Today, 213 countries are affected by COVID-19 — 131 of them are refugee-hosting countries that have reported local transmission.
An unprecedented 70.8 million people have been forced from their homes, including 25.9 million refugees and 40.3 million people displaced inside their countries, according to the UN Refugee Agency (UNHCR).
The UN and its partners are working to keep the pandemic from wreaking havoc on vulnerable populations who are already coping with the impacts of humanitarian crises.
"Preventing or delaying outbreaks, particularly among the most vulnerable, is the most important action we can take right now," Ann Burton, chief of UNHCR’s Public Health Section, said in a statement.
The UNHCR has scaled up its efforts when it comes to delivering medical care, hygiene materials, and providing isolation units, as well as monitoring the spread of COVID-19 and developing communication networks, among other measures.
The refugee agency is dedicated to upholding the rights and protection of forcibly displaced people, including the right to seek asylum, despite border closures. The agency is also working with partners on the ground to prevent and respond to sexual and gender-based violence.
Refugees and migrants wearing masks wait to get on a bus after their arrival at the port of Piraeus on May 4, 2020. Greek authorities are moving 400 migrants to the mainland to help ease overcrowded conditions at the camp Moria in Lesbos island.
But the fact remains that refugee camps are chronically overcrowded and often offer limited access to water, sanitation, and hygiene services — making measures to mitigate the transmission of COVID-19 insurmountably more difficult. Furthermore, more than 80% of refugees are hosted in low- and middle-income countries, with health systems that are ill-equipped to manage COVID-19 outbreaks.
COVID-19 Does Not Respect Borders — And Refugees Are Among the Hardest Hit
"For those on the move, we’re particularly worried as we’ve seen borders closed, either fully or partially, in more than 120 countries," Kathryn Mahoney, global spokesperson for UNHCR, told Global Citizen. "While this can be an understandable health response, it gets dangerous if it means lives are put at risk, if people fleeing conflict, violence, or persecution can't seek asylum and reach safety."
Asylum seekers have been paralyzed by COVID-19, with countries pausing refugee resettlement programs.
"In Canada, as elsewhere, UNHCR has engaged with government counterparts to advocate for exceptions to border closures for asylum seekers, and for any restrictions on the right to claim asylum to be in place for the shortest time possible," Rema Jamous Imseis, UNHCR’s representative in Canada, told Global Citizen.
"We have also stressed the importance of strong protections to be built into any temporary and extraordinary measures to address the COVID-19 emergency, including safeguards to make sure that no asylum seeker denied access to Canada will be returned to a place where they face persecution or serious risk," Jamous Imseis added.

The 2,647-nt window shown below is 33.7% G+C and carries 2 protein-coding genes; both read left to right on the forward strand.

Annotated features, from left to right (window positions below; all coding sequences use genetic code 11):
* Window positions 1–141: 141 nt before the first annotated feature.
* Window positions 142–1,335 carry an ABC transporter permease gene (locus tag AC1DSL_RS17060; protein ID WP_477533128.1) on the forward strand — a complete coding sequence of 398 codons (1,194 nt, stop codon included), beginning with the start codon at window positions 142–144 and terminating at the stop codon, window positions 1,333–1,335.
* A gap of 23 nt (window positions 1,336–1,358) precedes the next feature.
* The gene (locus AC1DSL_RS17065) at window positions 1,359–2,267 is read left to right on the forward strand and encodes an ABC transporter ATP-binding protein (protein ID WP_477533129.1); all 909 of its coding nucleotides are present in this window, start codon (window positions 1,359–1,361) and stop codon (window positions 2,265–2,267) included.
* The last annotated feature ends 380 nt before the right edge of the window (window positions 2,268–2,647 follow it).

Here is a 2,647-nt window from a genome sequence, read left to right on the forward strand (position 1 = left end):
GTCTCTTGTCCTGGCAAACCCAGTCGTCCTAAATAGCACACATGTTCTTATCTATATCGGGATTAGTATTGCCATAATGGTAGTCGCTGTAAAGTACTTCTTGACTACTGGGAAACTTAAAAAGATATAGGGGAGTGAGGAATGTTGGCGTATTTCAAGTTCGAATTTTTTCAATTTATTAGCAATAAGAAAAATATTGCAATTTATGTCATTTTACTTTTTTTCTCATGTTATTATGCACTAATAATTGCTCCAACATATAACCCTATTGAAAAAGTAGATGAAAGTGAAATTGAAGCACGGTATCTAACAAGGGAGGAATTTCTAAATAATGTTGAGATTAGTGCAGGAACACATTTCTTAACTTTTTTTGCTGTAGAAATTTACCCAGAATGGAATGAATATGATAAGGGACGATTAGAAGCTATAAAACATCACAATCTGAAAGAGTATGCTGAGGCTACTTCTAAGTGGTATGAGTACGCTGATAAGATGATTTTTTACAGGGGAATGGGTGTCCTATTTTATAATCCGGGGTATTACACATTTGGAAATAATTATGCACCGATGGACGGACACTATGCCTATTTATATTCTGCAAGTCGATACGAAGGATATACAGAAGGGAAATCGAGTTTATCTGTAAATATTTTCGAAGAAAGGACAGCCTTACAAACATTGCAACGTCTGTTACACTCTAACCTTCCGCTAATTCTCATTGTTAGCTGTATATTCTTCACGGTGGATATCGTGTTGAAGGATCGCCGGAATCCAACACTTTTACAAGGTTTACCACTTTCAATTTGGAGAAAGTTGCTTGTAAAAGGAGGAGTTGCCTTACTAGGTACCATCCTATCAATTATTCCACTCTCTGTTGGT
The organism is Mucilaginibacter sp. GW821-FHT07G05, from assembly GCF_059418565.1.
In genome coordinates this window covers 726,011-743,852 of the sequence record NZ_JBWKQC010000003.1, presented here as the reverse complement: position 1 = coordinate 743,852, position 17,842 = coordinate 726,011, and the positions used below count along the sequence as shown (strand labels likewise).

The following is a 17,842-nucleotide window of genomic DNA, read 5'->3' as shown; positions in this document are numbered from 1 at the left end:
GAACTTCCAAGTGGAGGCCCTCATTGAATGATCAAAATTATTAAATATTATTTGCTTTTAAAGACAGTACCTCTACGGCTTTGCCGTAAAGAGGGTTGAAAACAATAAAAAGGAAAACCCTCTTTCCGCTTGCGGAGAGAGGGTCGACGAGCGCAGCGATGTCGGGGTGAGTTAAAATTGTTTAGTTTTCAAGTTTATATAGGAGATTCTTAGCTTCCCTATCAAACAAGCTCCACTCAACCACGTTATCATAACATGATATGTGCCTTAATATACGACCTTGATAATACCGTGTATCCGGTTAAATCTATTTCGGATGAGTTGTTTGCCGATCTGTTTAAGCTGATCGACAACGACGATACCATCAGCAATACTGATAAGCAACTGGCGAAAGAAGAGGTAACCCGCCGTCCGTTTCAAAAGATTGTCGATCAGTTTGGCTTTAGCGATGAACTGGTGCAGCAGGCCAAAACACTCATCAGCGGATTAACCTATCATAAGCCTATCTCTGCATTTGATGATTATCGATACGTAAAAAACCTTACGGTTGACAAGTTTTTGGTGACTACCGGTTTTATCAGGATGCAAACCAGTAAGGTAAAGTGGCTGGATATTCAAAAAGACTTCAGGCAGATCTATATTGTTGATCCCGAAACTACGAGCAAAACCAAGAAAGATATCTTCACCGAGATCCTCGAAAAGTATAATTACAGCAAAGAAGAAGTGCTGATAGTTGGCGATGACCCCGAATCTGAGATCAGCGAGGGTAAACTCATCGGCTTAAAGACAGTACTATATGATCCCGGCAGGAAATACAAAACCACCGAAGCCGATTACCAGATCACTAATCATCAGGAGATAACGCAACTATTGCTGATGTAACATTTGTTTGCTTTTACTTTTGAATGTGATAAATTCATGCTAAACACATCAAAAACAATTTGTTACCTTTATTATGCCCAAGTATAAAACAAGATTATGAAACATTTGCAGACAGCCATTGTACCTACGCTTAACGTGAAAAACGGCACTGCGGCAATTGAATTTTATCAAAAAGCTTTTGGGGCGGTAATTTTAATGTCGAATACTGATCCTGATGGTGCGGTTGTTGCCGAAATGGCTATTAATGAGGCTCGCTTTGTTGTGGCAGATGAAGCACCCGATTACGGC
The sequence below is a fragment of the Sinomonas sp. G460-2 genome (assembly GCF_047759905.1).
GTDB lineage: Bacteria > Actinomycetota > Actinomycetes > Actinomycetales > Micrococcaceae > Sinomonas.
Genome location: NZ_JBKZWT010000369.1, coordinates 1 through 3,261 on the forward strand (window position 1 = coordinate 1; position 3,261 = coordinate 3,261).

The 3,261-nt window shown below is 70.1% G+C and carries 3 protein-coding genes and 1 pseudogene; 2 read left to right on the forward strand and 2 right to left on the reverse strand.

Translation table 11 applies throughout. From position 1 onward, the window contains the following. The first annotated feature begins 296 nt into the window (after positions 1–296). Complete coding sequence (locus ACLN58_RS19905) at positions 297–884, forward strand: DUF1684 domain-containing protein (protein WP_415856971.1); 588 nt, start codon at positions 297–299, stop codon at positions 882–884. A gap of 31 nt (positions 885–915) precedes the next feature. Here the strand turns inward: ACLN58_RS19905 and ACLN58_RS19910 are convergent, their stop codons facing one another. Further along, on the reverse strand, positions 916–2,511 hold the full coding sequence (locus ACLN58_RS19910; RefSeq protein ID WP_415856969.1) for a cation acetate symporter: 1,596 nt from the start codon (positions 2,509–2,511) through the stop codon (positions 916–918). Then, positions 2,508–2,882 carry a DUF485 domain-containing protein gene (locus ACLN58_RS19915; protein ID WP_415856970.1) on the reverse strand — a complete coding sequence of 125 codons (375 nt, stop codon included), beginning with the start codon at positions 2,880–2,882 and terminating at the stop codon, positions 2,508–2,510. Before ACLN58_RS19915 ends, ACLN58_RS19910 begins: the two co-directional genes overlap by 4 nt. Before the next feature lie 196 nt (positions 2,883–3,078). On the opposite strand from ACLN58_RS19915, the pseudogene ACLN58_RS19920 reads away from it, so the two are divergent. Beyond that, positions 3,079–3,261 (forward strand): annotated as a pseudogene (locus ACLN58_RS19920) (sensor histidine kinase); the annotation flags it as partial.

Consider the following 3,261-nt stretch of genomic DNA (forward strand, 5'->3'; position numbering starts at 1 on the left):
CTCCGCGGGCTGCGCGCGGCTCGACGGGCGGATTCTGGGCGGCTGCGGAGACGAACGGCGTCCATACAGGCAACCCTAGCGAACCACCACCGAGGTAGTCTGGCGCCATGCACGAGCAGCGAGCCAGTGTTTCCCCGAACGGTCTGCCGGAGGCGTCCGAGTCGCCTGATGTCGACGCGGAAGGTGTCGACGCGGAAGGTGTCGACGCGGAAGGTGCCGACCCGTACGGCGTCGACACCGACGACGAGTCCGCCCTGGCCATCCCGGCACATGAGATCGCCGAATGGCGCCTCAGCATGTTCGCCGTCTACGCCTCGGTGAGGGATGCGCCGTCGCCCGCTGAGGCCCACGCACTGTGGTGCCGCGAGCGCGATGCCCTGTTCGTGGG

But, as the pandemic continues, Mahoney stressed the emergent and incurring risk as economies come to a halt and situations grow more dire. She pointed to Saidul Hoque, a Rohingya refugee in Kutupalong, the world’s largest refugee settlement in Bangladesh, as an exemple of such challenges.
"We live in very small houses with too many people. Seven members of my family are sharing an eight by 10-foot shelter. Everyone is asking us to maintain social distance, but how we can? It’s totally impossible for us," Hoque told UNHCR. "To prevent the coronavirus, we all need to wash our hands frequently, but we don’t have enough toilets and wash facilities. We don’t even have enough water to meet our basic needs."
A large refugee camp on the Syrian side of the border with Turkey in Idlib province, Syria on April 19, 2020. The rapid spread of the coronavirus has raised fears about the world’s refugees and internally displaced people.
The coronavirus pandemic affects much more than global health.
"The reality is that coronavirus is a health challenge, but it is also a massive humanitarian challenge for which no precedent exists," Mahoney said.
Refugee and Migrant Workers on the Frontlines of the COVID-19 Response
Beyond airlifting PPE and creating response infrastructure in these health systems strained by the mounting pressures of the pandemic, UNHCR is tapping into another resource to support the frontlines: refugee and migrant health workers.
A cornerstone of UNHCR’s coronavirus response has been the generosity of trained and qualified refugee and migrant health workers. In Latin America, thousands are working in tandem with national health systems responding to COVID-19, with many more standing by to give back to the communities sheltering them.
UNHCR says that forcibly displaced health workers worldwide have expressed their willingness to work alongside their peers on the frontlines of COVID-19.
UNHCR facilitates the connection between qualified and experienced refugee medics with local short-staffed hospitals and over-extended clinics.
"Our main appeal to countries around the world is to include refugees in their health systems — we cannot beat a pandemic by leaving people out," Mahoney said.
Jamous Imseis echoes this call to action.
"The coronavirus crisis has exacerbated already dire humanitarian needs globally," she said. "Timely and flexible support from governments, private sector, and individuals for ongoing humanitarian operations remains critical."